Living With Dementia

Titus and his Great Gram!
Titus and his Great Gram!

All things considered, it could of been a lot worse.  The transition of moving my MIL to my home went very smoothly.  I took her out shopping and eating while hubby and the kids worked hard and recreated her apartment in my former master suite.  On bringing her home we just showed her, her new home.   She keeps forgetting where she lives and we have to bring her into her room over and over again.  Repeatedly, it is like she is seeing it for the first time and is happy with it and very thankful.

It is such a difficult thing  to be totally responsible for another person.  In some ways it is similar to having kids.  Only for them knowing my job is to help them move toward independence and with this situation, it progressively gets worse with more dependence.   I am having to make choices as to what clothes to bring or get rid of.  The hardest choice was to get rid of the dog, her forever companion. She has only asked about the dog once.  I know it would bring her great companionship and love, but when she only remembers her when she tucks her into bed and then forgets, it would not be worth it for me to have to care for a dog trained to not go outside by neglect.  Still, there is a great amount of guilt involved in making these momentous choices for another.

Over 50 million Americans provide care for a chronically ill, disabled or aged family member in any given year.  The stress of care-giving is not just physical.  The emotional toll of taking care of a loved one can be overpowering. It is emotionally taxing seeing a parent become incapable of handling his own needs.  Added to this would be seeing to the caregivers health needs and providing for other family members.  I am all too aware of yhr fact that to be an effective caregiver, it is essential to take care of my self.  So, how can we stay healthy- emotionally and physically to continue on this massive task??   Here are a few things I have decided to put in place.  If you have additional suggestions, please let me know.

  • Stay Thankful-— Every morning and evening I will remind myself of what I am thankful for.  Making lists and adding to this list.  During the day I will continually express thanks to those who are helpful to me.
  • Sense of Humor-— Just changing my accent and talking with a funny accent can lift the mood of the room and provide stress relief.  When I was helping to care for my mom in hospice, I would often clean the bathroom speaking like a Swedish maid, or southern drawls work well for cooking.  Today I was doing laundry for my mother in law and I helped her fold and put them away herself, telling her I would just take them and put them in my closet if she didn’t.  Of course she can’t find her closet, so I have to show her where it is over and over.  I will play music that I find uplifting and fun.
  • Stay away from denial— I admit I have a tendency to just put my head down and do what needs to be done.  Then when it is over with, I totally wig out.  I have to be very careful be aware of how I am doing.  I will ask others to notice and tell me when they hear tension in my voice or see my reacting in unhealthy ways.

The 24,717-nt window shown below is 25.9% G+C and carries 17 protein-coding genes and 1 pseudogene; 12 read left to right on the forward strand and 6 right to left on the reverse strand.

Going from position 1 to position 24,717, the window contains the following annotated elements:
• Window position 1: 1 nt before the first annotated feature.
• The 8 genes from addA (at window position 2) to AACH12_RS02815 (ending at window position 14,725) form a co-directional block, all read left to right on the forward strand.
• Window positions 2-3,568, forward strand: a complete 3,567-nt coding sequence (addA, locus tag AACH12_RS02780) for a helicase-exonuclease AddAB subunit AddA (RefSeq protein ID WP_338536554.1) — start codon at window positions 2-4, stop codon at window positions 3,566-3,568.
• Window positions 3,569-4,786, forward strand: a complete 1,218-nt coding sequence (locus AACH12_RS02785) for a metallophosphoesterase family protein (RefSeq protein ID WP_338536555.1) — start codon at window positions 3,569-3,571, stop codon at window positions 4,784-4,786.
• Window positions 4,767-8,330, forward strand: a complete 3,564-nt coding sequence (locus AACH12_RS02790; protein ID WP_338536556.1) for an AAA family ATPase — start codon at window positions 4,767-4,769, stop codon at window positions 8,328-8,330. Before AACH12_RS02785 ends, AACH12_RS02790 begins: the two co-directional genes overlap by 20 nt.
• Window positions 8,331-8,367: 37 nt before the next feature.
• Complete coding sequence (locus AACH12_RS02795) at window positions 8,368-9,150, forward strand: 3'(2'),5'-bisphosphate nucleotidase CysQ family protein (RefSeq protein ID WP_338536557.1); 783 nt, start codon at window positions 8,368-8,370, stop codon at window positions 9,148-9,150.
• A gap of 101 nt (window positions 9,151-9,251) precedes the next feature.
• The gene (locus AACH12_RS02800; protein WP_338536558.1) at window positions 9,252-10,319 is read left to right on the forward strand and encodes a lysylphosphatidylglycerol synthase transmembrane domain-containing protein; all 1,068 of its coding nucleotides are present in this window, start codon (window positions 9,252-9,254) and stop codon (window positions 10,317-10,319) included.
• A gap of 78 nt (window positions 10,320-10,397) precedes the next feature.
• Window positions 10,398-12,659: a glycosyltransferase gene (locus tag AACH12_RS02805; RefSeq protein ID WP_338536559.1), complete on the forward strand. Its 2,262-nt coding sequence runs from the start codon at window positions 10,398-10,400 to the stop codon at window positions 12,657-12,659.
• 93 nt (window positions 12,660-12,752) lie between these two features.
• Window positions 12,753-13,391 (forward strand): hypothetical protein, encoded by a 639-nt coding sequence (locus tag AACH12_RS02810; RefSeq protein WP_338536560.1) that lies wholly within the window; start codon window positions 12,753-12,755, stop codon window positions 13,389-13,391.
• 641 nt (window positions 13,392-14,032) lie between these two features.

• Don’t be a Martyr-— I will utilize whatever help is available.  Home health nurses, friends, adult day care all will be getting calls from me.  I will care for myself getting enough sleep, working out, swimming every day, and going out with friends and family.  When it becomes impossible for me to do these things, I will have to rethink this plan.  Thankfully I love my work and that will be a great getaway for me!!
  • Deal with Stress-— It is not the stressful events in my life as much as it is how I perceive and respond tho them.  Thankfully I have been trained in a whole slew of techniques for this and use them with others all the  time.  This will be a great laboratory to know first hand which techniques are most helpful for this kind of stress in my life.

This will not be the last you hear about this huge life altering shift in my life.  If you have any great inights,I am all ears.  It will be a wonderful growing season!!

Peace with the Past, Present in the Now and Excited about the Future!!



5 thoughts on “Living With Dementia

  1. All great tips for caregivers. Another easily overlooked one is to make time for you and your family. It’s very important that you break away to care for yourself. Also important to make time for your other loved ones that may need you as well, maybe just not to the same degree as MIL. ((Hugs)) to you Sonja!!

  2. If you start to feel the R word (resentment), it’s a signal. You are very resourceful by your training. But remember that God is truly your Resource! You might proactively ask Him each morning, or the night before, how He wants to be your resource today/tomorrow. Or what aspect of caring for your MIL that you need to be aware of most that day, or what to look out for each day? For me, dealing w/ chronic and debilitating pain, my best weapon is one you mentioned, Sonja. It’s a constant attitude of gratitude and thankfulness. Best wishes and prayers for this journey. I’m sure that God is pleased w/ the love and care you and Clay are giving. Just keep checking in w/ each other w/ how this whole effort is going. And involve your son to some extent. It should develop some great qualities in him if not overdone.

    1. Yes, great tips. It is important to remember I am not alone. The creator of the universe and savior of my soul is in it with me. My kids have been amazing! And yes a perfect opportunity for a teen to get out of himself. Blessings to you!

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